China's benchmark stock index may fall a further 17 percent to 2,500 in the first half as the government steps up measures to cool growth, according to Guotai Junan Securities Co, the nation's second-largest brokerage.
The Shanghai Composite Index, which has declined 9.1 percent this year, may extend losses as interest rates rise and the government increases reserves banks need to set aside for loans after consumer prices and fixed-asset investment climbed more than estimated, said Zhang Kun, a strategist at the Shanghai-based brokerage, in a telephone interview today.
"There's more and more pressure on the government to do more to rein in growth," said Zhang. "The market may bottom out in July or August and then start to rebound when the tightening is expected to ease."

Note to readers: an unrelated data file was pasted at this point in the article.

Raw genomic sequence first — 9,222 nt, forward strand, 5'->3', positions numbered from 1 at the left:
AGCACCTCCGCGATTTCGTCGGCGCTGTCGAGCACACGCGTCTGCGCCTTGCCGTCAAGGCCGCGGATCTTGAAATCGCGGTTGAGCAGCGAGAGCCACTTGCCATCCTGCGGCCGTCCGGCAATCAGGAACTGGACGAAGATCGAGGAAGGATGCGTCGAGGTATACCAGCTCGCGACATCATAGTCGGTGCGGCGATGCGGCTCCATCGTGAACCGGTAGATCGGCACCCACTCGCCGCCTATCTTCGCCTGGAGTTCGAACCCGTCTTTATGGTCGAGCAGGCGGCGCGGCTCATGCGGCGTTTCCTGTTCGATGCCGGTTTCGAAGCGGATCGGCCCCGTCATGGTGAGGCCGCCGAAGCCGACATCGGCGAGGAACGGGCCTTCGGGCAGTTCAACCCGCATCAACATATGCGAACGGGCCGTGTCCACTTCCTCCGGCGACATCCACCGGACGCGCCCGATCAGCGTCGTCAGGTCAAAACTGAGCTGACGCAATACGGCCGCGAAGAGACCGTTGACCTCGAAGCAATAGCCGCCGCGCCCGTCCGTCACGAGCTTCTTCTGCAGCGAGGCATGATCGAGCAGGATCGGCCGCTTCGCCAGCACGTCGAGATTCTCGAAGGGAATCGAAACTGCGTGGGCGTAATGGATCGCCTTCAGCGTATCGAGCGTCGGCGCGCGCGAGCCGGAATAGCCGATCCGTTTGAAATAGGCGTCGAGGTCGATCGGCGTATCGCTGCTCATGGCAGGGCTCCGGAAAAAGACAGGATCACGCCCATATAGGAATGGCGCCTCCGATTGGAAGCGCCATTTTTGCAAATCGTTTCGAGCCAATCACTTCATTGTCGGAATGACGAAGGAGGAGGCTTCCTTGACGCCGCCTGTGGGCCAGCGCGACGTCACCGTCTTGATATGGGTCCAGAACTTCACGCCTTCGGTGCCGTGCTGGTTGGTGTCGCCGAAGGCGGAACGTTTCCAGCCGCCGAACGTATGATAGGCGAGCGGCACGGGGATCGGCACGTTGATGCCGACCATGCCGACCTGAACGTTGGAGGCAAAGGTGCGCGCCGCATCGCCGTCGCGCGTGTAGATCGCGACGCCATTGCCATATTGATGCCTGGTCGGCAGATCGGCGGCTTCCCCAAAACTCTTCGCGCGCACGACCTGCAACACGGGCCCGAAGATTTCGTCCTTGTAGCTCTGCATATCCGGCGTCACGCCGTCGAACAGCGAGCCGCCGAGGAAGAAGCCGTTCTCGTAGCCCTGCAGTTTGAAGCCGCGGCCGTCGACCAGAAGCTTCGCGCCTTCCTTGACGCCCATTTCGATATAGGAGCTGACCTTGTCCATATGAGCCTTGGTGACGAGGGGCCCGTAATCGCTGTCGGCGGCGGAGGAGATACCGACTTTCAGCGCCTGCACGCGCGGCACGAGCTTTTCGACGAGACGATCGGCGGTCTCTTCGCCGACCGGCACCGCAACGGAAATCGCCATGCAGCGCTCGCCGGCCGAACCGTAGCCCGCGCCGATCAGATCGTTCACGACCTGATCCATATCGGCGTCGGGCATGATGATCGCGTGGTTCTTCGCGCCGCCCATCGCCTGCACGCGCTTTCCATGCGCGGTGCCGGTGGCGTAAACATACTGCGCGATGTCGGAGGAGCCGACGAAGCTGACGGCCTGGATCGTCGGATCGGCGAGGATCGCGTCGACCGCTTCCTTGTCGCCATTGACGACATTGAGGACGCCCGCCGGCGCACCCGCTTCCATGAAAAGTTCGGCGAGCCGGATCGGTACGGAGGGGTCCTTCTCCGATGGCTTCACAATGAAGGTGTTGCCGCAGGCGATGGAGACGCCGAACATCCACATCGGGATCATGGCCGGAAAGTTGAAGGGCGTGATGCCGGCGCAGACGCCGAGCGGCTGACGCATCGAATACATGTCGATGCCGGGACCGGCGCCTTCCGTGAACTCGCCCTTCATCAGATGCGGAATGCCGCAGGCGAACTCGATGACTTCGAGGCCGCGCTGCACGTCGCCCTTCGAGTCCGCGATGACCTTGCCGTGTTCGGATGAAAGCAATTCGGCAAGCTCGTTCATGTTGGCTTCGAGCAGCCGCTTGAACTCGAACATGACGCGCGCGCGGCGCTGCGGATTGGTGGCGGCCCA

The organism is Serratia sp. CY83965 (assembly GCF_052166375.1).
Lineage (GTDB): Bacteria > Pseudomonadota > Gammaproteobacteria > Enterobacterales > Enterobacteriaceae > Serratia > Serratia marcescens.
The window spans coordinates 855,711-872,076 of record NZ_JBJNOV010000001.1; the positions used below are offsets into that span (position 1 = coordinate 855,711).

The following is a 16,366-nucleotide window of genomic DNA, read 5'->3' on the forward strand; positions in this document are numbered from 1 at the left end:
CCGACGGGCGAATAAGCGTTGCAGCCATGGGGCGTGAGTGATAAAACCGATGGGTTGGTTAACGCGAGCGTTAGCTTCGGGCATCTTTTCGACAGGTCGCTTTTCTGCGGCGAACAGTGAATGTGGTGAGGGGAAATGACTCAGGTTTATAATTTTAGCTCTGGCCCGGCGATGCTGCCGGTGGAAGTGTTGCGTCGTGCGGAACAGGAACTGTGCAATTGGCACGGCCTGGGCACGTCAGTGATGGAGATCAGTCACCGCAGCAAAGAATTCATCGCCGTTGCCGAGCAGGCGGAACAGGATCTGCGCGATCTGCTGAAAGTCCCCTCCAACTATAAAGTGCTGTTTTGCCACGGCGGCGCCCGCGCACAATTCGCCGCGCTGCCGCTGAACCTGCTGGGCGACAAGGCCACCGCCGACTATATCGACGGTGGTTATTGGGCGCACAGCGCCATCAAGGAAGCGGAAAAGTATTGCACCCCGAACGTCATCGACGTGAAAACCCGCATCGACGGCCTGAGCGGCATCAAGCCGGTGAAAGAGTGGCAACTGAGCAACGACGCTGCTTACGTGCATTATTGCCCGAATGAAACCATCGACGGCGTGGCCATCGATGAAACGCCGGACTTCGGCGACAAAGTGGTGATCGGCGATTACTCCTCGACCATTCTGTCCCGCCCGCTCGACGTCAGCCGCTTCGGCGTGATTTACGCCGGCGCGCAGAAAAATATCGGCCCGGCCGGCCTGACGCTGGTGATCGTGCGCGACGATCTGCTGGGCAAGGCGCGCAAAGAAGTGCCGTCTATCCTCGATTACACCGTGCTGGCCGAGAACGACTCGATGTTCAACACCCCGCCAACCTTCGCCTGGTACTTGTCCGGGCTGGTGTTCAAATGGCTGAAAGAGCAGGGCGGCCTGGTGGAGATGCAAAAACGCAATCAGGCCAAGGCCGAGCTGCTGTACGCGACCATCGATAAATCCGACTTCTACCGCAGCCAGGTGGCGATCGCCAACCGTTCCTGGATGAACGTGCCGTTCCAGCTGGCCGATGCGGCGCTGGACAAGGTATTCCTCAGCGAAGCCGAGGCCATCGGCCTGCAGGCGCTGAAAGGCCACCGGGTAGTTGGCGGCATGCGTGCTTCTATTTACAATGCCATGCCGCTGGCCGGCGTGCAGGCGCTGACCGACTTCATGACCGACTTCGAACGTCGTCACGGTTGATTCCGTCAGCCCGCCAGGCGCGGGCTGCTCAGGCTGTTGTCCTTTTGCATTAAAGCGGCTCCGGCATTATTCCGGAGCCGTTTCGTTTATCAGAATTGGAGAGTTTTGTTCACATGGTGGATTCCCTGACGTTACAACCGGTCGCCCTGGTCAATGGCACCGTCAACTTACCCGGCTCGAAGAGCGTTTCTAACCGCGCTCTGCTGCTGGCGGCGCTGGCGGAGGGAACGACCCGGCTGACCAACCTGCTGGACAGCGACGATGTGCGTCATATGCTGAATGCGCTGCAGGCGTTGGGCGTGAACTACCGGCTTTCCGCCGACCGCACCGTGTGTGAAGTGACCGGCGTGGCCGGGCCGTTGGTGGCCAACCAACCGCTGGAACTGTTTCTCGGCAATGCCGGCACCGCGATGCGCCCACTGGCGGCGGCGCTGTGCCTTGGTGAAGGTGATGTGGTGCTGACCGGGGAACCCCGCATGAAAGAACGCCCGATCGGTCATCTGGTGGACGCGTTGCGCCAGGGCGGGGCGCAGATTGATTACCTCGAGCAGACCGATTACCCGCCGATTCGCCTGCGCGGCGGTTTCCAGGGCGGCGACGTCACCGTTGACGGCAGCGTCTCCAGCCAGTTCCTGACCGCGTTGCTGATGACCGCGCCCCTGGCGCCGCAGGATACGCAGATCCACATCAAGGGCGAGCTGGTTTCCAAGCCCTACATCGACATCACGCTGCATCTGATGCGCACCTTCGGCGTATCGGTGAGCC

The Shanghai Composite has dropped this year after the government twice increased lenders' reserve requirements to slow loan growth and contain inflation, making it the second-worst performer among 93 global benchmark indexes tracked by Bloomberg. It rallied 80 percent last year as the government unveiled a 4 trillion yuan ($586 billion) stimulus package, encouraged record new loans and subsidized consumer spending.
Economists from Goldman Sachs Group Inc, Deutsche Bank AG and JPMorgan Chase & Co said the risks of overheating are building in the world's third-largest economy and the central bank should raise interest rates as early as this month. Morgan Stanley said today it expects "multiple" increases in bank- reserve ratio requirements with the next one "imminent."
Inflation accelerated to 2.7 percent last month and urban fixed-asset investment rose 26.6 percent in January and February, the statistic bureau said last week. That compares with the median estimates of 2.5 percent and 25.6 percent in a Bloomberg News survey, respectively.
Guotai is the second-biggest brokerage in terms of revenue, according to the Securities Association of China.